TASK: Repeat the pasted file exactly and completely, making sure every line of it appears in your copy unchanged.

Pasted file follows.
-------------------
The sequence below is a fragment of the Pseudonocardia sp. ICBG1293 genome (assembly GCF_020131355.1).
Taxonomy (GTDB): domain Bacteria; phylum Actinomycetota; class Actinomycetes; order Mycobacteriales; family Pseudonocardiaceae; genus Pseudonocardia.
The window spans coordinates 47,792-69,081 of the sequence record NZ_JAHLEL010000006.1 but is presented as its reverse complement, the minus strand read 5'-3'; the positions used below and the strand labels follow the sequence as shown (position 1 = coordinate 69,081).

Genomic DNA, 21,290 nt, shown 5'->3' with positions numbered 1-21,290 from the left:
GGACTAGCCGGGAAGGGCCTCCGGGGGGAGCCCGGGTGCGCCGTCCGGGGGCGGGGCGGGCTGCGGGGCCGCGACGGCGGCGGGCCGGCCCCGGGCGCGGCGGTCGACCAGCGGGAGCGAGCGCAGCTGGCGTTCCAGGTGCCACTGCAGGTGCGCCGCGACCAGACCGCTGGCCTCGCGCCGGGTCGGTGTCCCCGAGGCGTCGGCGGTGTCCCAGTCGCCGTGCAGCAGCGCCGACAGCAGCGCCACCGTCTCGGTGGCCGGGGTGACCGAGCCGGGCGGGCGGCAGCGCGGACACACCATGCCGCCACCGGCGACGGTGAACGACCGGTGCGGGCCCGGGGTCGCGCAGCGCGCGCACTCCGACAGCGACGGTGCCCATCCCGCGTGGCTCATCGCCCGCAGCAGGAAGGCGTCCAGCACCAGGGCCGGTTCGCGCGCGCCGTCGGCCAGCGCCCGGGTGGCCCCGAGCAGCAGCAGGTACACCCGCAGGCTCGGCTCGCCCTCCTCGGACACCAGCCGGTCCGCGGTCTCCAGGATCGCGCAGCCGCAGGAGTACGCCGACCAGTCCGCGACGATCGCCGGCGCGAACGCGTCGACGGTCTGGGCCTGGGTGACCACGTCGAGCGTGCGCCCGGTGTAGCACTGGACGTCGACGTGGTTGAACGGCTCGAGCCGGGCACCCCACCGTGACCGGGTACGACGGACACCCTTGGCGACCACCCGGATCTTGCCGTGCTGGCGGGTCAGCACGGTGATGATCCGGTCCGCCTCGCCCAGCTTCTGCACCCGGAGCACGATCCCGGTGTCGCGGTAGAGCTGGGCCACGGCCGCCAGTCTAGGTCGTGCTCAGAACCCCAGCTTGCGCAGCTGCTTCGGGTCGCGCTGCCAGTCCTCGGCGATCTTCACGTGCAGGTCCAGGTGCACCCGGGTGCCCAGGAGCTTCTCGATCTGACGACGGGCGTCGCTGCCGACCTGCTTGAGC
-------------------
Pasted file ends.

The sequence below is a fragment of the Pseudonocardia sp. ICBG1293 genome (assembly GCF_020131355.1).
Taxonomy (GTDB): domain Bacteria; phylum Actinomycetota; class Actinomycetes; order Mycobacteriales; family Pseudonocardiaceae; genus Pseudonocardia.
The window spans coordinates 47,792-69,081 of the sequence record NZ_JAHLEL010000006.1 but is presented as its reverse complement, the minus strand read 5'-3'; the positions used below and the strand labels follow the sequence as shown (position 1 = coordinate 69,081).

Genomic DNA, 21,290 nt, shown 5'->3' with positions numbered 1-21,290 from the left:
GGACTAGCCGGGAAGGGCCTCCGGGGGGAGCCCGGGTGCGCCGTCCGGGGGCGGGGCGGGCTGCGGGGCCGCGACGGCGGCGGGCCGGCCCCGGGCGCGGCGGTCGACCAGCGGGAGCGAGCGCAGCTGGCGTTCCAGGTGCCACTGCAGGTGCGCCGCGACCAGACCGCTGGCCTCGCGCCGGGTCGGTGTCCCCGAGGCGTCGGCGGTGTCCCAGTCGCCGTGCAGCAGCGCCGACAGCAGCGCCACCGTCTCGGTGGCCGGGGTGACCGAGCCGGGCGGGCGGCAGCGCGGACACACCATGCCGCCACCGGCGACGGTGAACGACCGGTGCGGGCCCGGGGTCGCGCAGCGCGCGCACTCCGACAGCGACGGTGCCCATCCCGCGTGGCTCATCGCCCGCAGCAGGAAGGCGTCCAGCACCAGGGCCGGTTCGCGCGCGCCGTCGGCCAGCGCCCGGGTGGCCCCGAGCAGCAGCAGGTACACCCGCAGGCTCGGCTCGCCCTCCTCGGACACCAGCCGGTCCGCGGTCTCCAGGATCGCGCAGCCGCAGGAGTACGCCGACCAGTCCGCGACGATCGCCGGCGCGAACGCGTCGACGGTCTGGGCCTGGGTGACCACGTCGAGCGTGCGCCCGGTGTAGCACTGGACGTCGACGTGGTTGAACGGCTCGAGCCGGGCACCCCACCGTGACCGGGTACGACGGACACCCTTGGCGACCACCCGGATCTTGCCGTGCTGGCGGGTCAGCACGGTGATGATCCGGTCCGCCTCGCCCAGCTTCTGCACCCGGAGCACGATCCCGGTGTCGCGGTAGAGCTGGGCCACGGCCGCCAGTCTAGGTCGTGCTCAGAACCCCAGCTTGCGCAGCTGCTTCGGGTCGCGCTGCCAGTCCTCGGCGATCTTCACGTGCAGGTCCAGGTGCACCCGGGTGCCCAGGAGCTTCTCGATCTGACGACGGGCGTCGCTGCCGACCTGCTTGAGC